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Composed mostly in 1799 and completed early the following year, Beethoven’s  Septet had its premiere in April 1800, on the same program as the premiere of his Symphony No. 1. It — and the program generally — was quite successful and pleased the composer greatly.

In later years, however, Beethoven came to grumble about the Septet’s continuing popularity, even as he fed it himself. He approved his publisher’s arrangement of the work for flute and string quartet, and in 1803 created his own arrangement of it for piano, clarinet, and cello. Numerous other adaptations of the work were made and published, testifying not only to its enduring attractions, but to both the market for domestic music making and the level of common music training required to support it.

In spirit and form the Septet follows the model of 18th-century divertimentos, a lighter entertainment in a range of short movements. It opens, however, with an almost symphonic movement, complete with slow introduction and a substantial coda, followed by an Adagio offering lyrical solo opportunities.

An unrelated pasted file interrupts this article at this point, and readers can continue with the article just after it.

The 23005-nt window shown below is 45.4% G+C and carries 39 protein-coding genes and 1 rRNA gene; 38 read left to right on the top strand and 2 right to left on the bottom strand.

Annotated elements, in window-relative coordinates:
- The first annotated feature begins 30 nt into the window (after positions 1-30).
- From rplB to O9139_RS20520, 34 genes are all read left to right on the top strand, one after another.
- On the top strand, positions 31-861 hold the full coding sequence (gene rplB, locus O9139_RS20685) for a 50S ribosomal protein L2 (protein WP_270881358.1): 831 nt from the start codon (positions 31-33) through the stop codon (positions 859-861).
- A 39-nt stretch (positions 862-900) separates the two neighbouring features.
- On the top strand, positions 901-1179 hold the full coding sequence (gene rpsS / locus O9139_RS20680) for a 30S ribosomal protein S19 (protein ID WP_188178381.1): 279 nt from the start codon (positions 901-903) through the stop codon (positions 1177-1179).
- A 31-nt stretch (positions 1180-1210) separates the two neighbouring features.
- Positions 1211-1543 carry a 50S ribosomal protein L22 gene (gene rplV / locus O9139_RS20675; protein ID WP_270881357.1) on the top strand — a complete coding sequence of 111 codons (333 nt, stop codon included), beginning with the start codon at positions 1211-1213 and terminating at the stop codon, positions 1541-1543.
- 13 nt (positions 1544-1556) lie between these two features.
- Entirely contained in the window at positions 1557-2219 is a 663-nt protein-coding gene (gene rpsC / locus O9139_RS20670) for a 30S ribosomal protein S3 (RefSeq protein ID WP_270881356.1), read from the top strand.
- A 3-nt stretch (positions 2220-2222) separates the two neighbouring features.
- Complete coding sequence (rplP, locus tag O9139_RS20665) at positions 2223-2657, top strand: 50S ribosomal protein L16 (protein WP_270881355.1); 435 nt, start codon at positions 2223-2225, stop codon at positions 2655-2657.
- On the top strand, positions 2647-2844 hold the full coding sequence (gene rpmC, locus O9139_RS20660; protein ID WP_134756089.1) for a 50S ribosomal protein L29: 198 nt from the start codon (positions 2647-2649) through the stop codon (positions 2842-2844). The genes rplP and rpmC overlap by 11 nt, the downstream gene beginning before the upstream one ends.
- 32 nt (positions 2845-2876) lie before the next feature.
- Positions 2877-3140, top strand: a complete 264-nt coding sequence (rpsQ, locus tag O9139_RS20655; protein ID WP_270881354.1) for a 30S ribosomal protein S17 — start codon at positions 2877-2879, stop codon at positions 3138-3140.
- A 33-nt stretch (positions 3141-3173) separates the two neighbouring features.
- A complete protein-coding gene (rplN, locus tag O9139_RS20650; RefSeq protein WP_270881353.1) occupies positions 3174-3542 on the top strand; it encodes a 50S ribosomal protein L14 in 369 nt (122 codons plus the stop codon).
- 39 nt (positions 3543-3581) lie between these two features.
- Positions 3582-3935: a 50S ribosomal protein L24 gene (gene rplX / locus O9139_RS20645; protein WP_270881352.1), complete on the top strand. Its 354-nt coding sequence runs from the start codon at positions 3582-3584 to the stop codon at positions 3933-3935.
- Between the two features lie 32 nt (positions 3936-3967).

The sparkling minuet is based on a theme from Beethoven’s piano sonata Op. 42, No. 2, which, higher opus number notwithstanding, had been composed in 1796. Beethoven uses all of the instrumental variety available to him in the theme and variations (five, plus coda) that follow. The horn introduces the lusty rustic Scherzo, and the contrasting trio section features a lovely floating tune for the cello.

A solemn march introduces the finale, a bright and dashing Presto with a cadenza for the violin, a feature not uncommon in earlier divertimentos.